Diseases in chicks: Most Common diseases to watch out for.

Sick chicks: What are the causes?

  • Ignorance to biosecurity.

chicksThis is the number one cause of diseases in baby chicks. The immune system of chicks is underdeveloped and a lot of care is required to ensure the survival of the chicks to adulthood. Biosecurity simply means the basic practices that are done to support the survival of a living being. In this case, the chick. Ignorance of biosecurity measures has proven to be the top reason for increased mortality rates in baby chicks. How can this be solved? Farmers must stick to biosecurity measures by coming up with strict rules that govern chick management and general farm hygiene. Installing foot baths and handwashing stations are some of the ways in which biosecurity is enhanced either in a poultry farm or a hatchery.

  • Inbreeding.

This is the mating of individuals or animals that are closely related to each other. In this case, inbreeding can cause the development of genetically weaker chicks than the rest. A farmer must pay close attention to the selection of his or her breeding stock. Failure to do so will cause an increased mortality rate within chicks. Farmers may not know the reason why chicks may be dying once this happens. But when it does, the best solution would be to get a new breeding flock.

The process of incubation is a tedious one. It requires a farmer to carefully determine the appropriate temperature for the development of chicks. Fertilized eggs must be carefully handled to avoid contamination. Contamination is the main cause of a bad hatch, delayed hatch, or premature hatch. Chicks that hatch during these stages tend to not survive to adulthood. These chicks may also be regarded as weaker than the rest of the chicks and may succumb to diseases faster than the other chicks. So, manage your fertilized eggs well to ensure a healthy and successful chick stock!

  • Cold.

The cold is a threat to every poultry farmer in the world. You could say that chickens are naturally adapted to the cold because they have feathers. Very true… but, chicks are too young to have developed feathers to keep them warm. So, they need a little extra source of heat from either a broody hen or an artificial brooder. The cold is the most common cause of death in chicks under two weeks old.

  • Natural carriers.

Natural carriers are natural threats to the security of chicks in general. The average disease carrier can be a bird, a scavenger or even the poultry farmer themself! That is why it is very important to practice biosecurity within the poultry coop or chicken house so as to ensure a safe environment for the chicks. Natural carriers of infectious diseases like Newcastle disease can be natural elements like the wind as well.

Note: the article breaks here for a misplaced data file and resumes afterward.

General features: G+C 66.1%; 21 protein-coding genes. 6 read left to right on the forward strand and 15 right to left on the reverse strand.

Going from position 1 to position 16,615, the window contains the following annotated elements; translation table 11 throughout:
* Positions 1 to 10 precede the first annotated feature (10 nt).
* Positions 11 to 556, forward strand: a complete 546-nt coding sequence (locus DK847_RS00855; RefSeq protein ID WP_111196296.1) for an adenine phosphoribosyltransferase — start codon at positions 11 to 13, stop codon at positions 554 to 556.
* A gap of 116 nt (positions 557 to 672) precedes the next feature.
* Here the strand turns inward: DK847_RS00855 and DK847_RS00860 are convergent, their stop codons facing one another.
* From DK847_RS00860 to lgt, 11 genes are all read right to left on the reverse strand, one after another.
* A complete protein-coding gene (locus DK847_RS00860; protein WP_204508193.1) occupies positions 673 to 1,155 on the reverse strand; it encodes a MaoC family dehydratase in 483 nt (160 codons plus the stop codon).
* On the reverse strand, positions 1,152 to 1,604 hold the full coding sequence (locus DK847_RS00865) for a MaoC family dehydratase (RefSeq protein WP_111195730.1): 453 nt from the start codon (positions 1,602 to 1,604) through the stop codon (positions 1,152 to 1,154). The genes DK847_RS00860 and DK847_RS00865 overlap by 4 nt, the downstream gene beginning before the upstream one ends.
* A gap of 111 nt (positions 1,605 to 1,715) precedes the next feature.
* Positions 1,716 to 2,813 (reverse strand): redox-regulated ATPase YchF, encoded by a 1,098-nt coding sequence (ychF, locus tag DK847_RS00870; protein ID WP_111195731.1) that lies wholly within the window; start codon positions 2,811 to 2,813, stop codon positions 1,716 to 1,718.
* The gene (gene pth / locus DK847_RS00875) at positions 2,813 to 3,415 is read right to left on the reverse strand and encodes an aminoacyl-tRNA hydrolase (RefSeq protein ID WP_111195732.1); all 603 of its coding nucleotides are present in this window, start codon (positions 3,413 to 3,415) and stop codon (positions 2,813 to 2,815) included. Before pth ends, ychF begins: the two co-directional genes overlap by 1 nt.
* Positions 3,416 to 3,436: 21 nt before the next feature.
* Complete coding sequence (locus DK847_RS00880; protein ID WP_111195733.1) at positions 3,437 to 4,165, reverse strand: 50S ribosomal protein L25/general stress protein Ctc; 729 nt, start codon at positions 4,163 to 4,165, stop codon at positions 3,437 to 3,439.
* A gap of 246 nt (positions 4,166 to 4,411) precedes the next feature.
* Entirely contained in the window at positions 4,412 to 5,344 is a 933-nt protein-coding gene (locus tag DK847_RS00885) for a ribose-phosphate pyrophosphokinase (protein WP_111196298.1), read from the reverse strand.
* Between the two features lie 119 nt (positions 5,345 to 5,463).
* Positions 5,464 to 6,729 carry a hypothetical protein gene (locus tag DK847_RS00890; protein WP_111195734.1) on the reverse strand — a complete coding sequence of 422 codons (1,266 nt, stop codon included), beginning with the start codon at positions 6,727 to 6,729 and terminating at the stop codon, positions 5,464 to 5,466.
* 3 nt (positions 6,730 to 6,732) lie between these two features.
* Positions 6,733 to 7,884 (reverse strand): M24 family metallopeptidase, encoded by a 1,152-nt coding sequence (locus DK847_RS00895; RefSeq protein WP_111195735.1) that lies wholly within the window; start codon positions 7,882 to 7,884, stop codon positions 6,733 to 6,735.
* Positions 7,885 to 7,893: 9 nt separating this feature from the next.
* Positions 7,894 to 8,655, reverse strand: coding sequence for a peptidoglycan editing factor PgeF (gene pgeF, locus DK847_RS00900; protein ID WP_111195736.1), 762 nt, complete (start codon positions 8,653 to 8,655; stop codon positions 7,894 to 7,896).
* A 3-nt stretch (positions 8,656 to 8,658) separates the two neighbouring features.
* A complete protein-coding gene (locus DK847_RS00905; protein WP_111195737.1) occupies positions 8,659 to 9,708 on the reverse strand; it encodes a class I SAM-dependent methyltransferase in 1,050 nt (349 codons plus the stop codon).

What are the most common diseases in chicks?

1. Infectious Bronchitis.

This is a quick killer for little chicks and unfortunately has no vaccine. Infectious Bronchitis is a respiratory disease that affects chicks to show symptoms of suffocation and gasping for air.

2. Pasty Butt.

This is a common problem in chicks that have a problem with their digestive system. Basically, from the name, pasty butt is a condition where chick poop gets stuck around their vent. It causes accumulation, blockage, and the eventual death of the chick. To stop this, or to cure it, farmers are advised to use liquid paraffin. Pasty butt is common in younger chicks so, there is no need to worry about adult chickens catching this disease.

3. Mareks

Mareks is not so common. But it is deadly. And keeping a large number of chicks will require you to have the mareks vaccine at the top of your list. Mareks is a disease that causes paralysis of the chick’s body and limbs. Common symptoms of mareks in chickens are blindness and the general paleness in the eyes.

4. Newcastle

This is one of the deadliest diseases that I have ever encountered within a flock. Newcastle disease is a virus affecting chicks and adult chickens that kills a large number of birds in the shortest time possible. It is highly infectious and can be easily spotted. Chicks affected by the Newcastle disease will not be able to be salvaged since their immune systems are quite feeble. The only solution for the Newcastle disease is to vaccinate chicks in advance.



Desmond Wekesa is the director of Agripreneur, with experience in new methods of farming and digital marketing. His background in digital marketing informs his mindful but competitive approach in the online-agriculture space. Desmond is fueled by his passion for understanding the best methods to network and achieve ones goals of advertising. He considers himself a ‘forever student,’ eager to both build on his knowledge in agriculture and stay in tune with the latest digital marketing strategies through continued hard work. You can email him HERE.